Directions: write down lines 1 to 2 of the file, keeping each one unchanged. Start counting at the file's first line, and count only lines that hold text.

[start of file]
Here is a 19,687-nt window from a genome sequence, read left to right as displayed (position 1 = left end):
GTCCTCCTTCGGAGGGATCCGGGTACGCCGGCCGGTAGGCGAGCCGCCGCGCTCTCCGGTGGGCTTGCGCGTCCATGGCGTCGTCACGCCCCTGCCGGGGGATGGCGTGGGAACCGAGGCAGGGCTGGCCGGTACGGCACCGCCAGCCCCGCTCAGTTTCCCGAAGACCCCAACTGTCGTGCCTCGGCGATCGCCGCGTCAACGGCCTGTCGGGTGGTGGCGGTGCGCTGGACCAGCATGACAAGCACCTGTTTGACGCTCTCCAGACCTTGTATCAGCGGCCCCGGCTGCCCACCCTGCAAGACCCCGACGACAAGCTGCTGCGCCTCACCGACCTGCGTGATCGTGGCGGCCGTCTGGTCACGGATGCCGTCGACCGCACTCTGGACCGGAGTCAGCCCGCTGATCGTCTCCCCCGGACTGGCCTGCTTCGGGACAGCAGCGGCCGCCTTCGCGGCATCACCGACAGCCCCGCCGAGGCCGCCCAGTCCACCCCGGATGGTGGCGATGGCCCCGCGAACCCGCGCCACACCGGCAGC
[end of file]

Here is a 19,687-nt window from a genome sequence, read left to right as displayed (position 1 = left end):
GTCCTCCTTCGGAGGGATCCGGGTACGCCGGCCGGTAGGCGAGCCGCCGCGCTCTCCGGTGGGCTTGCGCGTCCATGGCGTCGTCACGCCCCTGCCGGGGGATGGCGTGGGAACCGAGGCAGGGCTGGCCGGTACGGCACCGCCAGCCCCGCTCAGTTTCCCGAAGACCCCAACTGTCGTGCCTCGGCGATCGCCGCGTCAACGGCCTGTCGGGTGGTGGCGGTGCGCTGGACCAGCATGACAAGCACCTGTTTGACGCTCTCCAGACCTTGTATCAGCGGCCCCGGCTGCCCACCCTGCAAGACCCCGACGACAAGCTGCTGCGCCTCACCGACCTGCGTGATCGTGGCGGCCGTCTGGTCACGGATGCCGTCGACCGCACTCTGGACCGGAGTCAGCCCGCTGATCGTCTCCCCCGGACTGGCCTGCTTCGGGACAGCAGCGGCCGCCTTCGCGGCATCACCGACAGCCCCGCCGAGGCCGCCCAGTCCACCCCGGATGGTGGCGATGGCCCCGCGAACCCGCGCCACACCGGCAGC